You can’t talk about a style. You can have a U.S. style or a European style, but those are world powers. Next to that Argentina is nothing. So I don’t think of a style but an Argentine way of making design. First there is respect for the function the object had to accomplish. Second, one makes it with the materials at hand. There’s no worry about inventing materials. And third, there’s always a strong dose of contemporary aesthetics. Aesthetics are always very present for us. Those are the three legs.
If we take the BKF chair. It’s designed for a new kind of architecture, something much freer. It’s made with construction bars and leather, things we have in excess here. And it's designed for more open functionality. You can sit on it how you please. For me, that synthesizes Argentine design.
Those who remain inside Argentina have developed ingenious ways to deal with the effects of the country's constant economic ups and downs, which stalled industrialization for decades and meant that modern machines and materials often didn't make it into the country. There is a strong level of small scale self-production in Argentine design, Blanco notes, and Argentine designers have turned to locally plentiful materials to make small, quotidian objects that have some irony in their style.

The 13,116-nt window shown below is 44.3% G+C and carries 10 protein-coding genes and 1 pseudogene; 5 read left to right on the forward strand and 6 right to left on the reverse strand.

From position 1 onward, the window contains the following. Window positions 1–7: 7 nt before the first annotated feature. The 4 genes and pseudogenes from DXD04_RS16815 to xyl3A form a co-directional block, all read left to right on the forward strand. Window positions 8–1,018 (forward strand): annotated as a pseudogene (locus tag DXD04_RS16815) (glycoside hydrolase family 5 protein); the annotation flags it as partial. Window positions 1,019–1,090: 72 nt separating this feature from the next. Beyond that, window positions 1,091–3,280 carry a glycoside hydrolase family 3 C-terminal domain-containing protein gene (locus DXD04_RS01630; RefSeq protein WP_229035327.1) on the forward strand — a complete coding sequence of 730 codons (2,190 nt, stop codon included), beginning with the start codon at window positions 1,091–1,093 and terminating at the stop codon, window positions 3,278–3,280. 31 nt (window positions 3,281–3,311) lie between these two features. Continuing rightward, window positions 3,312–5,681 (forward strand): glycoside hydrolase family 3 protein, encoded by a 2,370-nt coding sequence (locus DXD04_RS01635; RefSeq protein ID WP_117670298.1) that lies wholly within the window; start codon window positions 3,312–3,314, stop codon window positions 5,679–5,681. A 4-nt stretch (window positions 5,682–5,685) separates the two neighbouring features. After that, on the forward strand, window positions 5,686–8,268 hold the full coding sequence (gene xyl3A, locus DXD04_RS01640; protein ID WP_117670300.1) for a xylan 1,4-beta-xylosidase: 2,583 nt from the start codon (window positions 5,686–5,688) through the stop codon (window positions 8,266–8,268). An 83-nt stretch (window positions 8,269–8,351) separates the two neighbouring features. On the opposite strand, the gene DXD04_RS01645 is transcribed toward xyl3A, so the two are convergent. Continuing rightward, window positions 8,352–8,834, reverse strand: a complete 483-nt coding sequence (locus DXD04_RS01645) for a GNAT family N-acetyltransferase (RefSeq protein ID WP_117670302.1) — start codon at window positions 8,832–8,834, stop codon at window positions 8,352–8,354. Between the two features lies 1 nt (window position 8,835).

Patricio Lix Klett, for example, uses thick industrial plastic thread to create colorful wicker-like lamps, chairs and tables. And design groupVacaValiente makes humorous leather desk objects in a nod to Argentina's abundance of cattle. VacaValiente was one of a group of Argentine designers included in the Destination: Buenos Aires exhibit in the MoMA store.
The exhibit related to Diseño Nacional Argentino is currently on display in the Argentine city of Córdoba.
Photo of Biblioteca Nacional courtesy of Gustavo Márquez/Flickr. Photo of BKF chair courtesy of Ricardo Blanco. Photo of Blanco by Ian Mount.
This post was originally published on Smartplanet.com